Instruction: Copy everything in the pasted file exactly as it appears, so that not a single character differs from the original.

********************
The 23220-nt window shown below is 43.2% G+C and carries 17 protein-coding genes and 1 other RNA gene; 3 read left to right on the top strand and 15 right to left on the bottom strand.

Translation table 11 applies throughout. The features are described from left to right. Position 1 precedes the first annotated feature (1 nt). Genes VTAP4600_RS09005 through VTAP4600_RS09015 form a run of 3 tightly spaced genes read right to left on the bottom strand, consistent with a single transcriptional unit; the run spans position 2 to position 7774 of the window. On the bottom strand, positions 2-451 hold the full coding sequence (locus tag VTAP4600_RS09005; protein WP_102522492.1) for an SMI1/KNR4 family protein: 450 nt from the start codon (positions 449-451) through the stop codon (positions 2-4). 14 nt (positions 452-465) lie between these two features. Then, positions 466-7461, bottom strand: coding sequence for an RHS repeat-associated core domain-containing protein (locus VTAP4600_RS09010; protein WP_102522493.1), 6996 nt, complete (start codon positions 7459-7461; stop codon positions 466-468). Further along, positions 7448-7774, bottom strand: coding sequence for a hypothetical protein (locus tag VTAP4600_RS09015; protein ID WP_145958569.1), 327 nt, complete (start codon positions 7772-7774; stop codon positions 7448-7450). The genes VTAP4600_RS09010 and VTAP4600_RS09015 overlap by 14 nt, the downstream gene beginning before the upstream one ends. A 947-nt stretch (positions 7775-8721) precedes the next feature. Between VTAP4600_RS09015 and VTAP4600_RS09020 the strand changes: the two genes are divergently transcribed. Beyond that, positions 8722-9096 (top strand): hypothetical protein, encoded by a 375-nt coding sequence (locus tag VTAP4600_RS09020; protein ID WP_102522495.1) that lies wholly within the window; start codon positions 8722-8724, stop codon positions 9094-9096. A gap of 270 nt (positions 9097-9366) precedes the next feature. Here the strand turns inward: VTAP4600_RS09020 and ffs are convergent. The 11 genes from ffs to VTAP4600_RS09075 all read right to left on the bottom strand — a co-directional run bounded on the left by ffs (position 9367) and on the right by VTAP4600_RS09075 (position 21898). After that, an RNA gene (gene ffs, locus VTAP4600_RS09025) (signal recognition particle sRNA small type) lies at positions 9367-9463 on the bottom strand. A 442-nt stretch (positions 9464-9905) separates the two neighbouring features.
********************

The 23220-nt window shown below is 43.2% G+C and carries 17 protein-coding genes and 1 other RNA gene; 3 read left to right on the top strand and 15 right to left on the bottom strand.

Translation table 11 applies throughout. The features are described from left to right. Position 1 precedes the first annotated feature (1 nt). Genes VTAP4600_RS09005 through VTAP4600_RS09015 form a run of 3 tightly spaced genes read right to left on the bottom strand, consistent with a single transcriptional unit; the run spans position 2 to position 7774 of the window. On the bottom strand, positions 2-451 hold the full coding sequence (locus tag VTAP4600_RS09005; protein WP_102522492.1) for an SMI1/KNR4 family protein: 450 nt from the start codon (positions 449-451) through the stop codon (positions 2-4). 14 nt (positions 452-465) lie between these two features. Then, positions 466-7461, bottom strand: coding sequence for an RHS repeat-associated core domain-containing protein (locus VTAP4600_RS09010; protein WP_102522493.1), 6996 nt, complete (start codon positions 7459-7461; stop codon positions 466-468). Further along, positions 7448-7774, bottom strand: coding sequence for a hypothetical protein (locus tag VTAP4600_RS09015; protein ID WP_145958569.1), 327 nt, complete (start codon positions 7772-7774; stop codon positions 7448-7450). The genes VTAP4600_RS09010 and VTAP4600_RS09015 overlap by 14 nt, the downstream gene beginning before the upstream one ends. A 947-nt stretch (positions 7775-8721) precedes the next feature. Between VTAP4600_RS09015 and VTAP4600_RS09020 the strand changes: the two genes are divergently transcribed. Beyond that, positions 8722-9096 (top strand): hypothetical protein, encoded by a 375-nt coding sequence (locus tag VTAP4600_RS09020; protein ID WP_102522495.1) that lies wholly within the window; start codon positions 8722-8724, stop codon positions 9094-9096. A gap of 270 nt (positions 9097-9366) precedes the next feature. Here the strand turns inward: VTAP4600_RS09020 and ffs are convergent. The 11 genes from ffs to VTAP4600_RS09075 all read right to left on the bottom strand — a co-directional run bounded on the left by ffs (position 9367) and on the right by VTAP4600_RS09075 (position 21898). After that, an RNA gene (gene ffs, locus VTAP4600_RS09025) (signal recognition particle sRNA small type) lies at positions 9367-9463 on the bottom strand. A 442-nt stretch (positions 9464-9905) separates the two neighbouring features.